Iíll go on the record and say that I donít get it. At best, Greek offered a moderately amusing experience, but unfortunately, it almost never achieved its best. For the most part, Greek seemed inane and boring.

In Greek, we meet the Portokalos family, headed by father Gus (Michael Constantine) and mother Maria (Lainie Kazan). Totally obsessed with his heritage, Gus can find a Greek root for any word, and bizarrely, he uses Windex to cure all skin ailments. Gus and Maria have three kids: eldest daughter Athena, youngest son Niko, and middle child Toula. We see a little of their childhoods and watch the roots of the pressure Gus and others put on Toula to get married and have kids.

When we jump ahead and meet Toula (Nia Vardalos) as a 30-year-old, she still experiences the same pressures. Actually, theyíve intensified as she ages, and the fact that Athena (Stavroula Logothettis) got wed young and began to pop out babies didnít help. Younger Niko (Louis Mandylor) doesnít get the same pressure because heís male; Gus thinks he still has plenty of time, whereas Toulaís past her ďexpiration dateĒ.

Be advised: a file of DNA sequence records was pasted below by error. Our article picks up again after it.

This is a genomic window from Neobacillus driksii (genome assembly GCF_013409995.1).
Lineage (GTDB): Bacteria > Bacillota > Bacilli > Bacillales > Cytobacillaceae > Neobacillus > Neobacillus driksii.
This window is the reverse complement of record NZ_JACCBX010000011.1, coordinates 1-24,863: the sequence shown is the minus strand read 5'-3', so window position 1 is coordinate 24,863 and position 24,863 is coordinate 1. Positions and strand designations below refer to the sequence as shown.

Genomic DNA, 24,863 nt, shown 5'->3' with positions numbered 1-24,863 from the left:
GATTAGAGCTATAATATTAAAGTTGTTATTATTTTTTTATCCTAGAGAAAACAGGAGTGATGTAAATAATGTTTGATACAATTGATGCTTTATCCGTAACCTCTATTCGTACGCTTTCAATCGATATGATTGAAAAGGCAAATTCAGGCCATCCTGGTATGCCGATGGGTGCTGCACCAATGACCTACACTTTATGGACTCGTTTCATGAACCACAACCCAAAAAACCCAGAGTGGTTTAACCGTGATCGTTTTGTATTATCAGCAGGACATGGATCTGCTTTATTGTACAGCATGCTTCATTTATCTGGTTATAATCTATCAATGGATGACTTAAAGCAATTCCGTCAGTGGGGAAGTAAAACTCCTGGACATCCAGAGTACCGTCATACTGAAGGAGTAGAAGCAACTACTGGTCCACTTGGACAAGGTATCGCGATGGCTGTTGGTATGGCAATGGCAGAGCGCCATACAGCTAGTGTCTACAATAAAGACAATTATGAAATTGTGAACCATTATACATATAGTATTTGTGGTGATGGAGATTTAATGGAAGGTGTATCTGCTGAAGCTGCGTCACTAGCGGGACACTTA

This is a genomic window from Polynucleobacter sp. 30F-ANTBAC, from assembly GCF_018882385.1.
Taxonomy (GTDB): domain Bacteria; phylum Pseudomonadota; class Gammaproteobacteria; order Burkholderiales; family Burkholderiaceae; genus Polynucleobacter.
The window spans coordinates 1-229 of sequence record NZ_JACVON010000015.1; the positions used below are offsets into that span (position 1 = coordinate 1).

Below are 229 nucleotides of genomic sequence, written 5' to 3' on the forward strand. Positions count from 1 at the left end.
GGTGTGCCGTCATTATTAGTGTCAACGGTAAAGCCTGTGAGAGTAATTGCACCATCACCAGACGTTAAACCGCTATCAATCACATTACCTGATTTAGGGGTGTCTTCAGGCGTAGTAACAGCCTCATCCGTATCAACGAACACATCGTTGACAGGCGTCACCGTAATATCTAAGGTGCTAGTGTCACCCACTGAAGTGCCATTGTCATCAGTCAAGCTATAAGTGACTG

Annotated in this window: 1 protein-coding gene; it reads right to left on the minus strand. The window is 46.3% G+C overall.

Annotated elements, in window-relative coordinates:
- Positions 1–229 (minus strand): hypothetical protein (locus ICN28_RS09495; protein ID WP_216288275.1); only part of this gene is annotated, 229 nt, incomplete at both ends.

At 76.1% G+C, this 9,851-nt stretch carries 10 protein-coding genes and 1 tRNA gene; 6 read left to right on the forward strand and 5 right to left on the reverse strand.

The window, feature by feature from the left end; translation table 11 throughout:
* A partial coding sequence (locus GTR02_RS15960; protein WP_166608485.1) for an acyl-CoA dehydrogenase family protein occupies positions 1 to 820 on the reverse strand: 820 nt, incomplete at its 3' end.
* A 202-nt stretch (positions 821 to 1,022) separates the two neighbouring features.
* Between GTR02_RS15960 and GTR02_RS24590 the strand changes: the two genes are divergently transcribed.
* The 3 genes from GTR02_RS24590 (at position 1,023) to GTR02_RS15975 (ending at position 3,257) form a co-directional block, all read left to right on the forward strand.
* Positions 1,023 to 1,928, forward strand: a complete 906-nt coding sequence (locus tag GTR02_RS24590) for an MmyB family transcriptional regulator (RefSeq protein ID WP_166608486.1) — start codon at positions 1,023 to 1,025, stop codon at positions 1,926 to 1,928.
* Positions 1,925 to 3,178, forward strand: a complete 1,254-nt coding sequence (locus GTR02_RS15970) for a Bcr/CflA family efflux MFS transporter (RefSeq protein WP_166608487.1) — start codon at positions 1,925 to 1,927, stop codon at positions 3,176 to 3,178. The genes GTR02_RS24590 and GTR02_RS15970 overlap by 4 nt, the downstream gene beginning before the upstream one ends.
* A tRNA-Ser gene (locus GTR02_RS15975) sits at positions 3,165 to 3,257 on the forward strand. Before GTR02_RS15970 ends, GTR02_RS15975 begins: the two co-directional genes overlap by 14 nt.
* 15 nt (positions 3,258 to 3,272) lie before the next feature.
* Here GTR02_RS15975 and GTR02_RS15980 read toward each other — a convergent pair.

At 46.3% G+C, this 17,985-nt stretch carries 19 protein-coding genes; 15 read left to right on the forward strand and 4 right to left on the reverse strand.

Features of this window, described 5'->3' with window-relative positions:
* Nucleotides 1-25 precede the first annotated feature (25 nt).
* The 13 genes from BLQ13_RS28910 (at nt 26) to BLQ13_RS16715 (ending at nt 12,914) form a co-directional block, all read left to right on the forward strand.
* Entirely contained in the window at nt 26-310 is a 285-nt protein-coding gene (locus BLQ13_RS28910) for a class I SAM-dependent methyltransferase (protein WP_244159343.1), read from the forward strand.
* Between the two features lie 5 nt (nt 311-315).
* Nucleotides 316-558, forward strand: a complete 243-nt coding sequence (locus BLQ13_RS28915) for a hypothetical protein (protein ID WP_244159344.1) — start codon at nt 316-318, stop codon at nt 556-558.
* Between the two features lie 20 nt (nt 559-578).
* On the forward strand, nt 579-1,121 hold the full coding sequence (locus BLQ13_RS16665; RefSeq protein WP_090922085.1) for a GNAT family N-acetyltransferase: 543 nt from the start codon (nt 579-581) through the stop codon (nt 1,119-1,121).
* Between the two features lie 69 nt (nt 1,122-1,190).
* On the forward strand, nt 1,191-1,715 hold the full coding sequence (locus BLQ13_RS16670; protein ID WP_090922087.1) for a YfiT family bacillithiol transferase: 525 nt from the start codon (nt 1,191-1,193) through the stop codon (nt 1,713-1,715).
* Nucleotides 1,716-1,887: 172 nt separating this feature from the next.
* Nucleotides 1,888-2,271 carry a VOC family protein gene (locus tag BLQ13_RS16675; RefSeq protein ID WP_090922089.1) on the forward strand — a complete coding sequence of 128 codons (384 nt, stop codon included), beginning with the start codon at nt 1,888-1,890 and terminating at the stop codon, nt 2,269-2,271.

Plain, pudgy and unattractive, things donít look good for Toula, and she seems stuck inside her shell. However, one day Mr. Right enters the family diner where she works. Ian Miller (John Corbett) doesnít really interact with Toula, but she clearly feels smitten with him. However, nothing comes from this, though Toula soon decides she needs to expand past her constrictive routine. She signs up for computer classes to do travel agent work, and she eventually signs on with her Aunt Voula (Andrea Martin). She also starts to come out of her shell and present herself in a more appealing manner.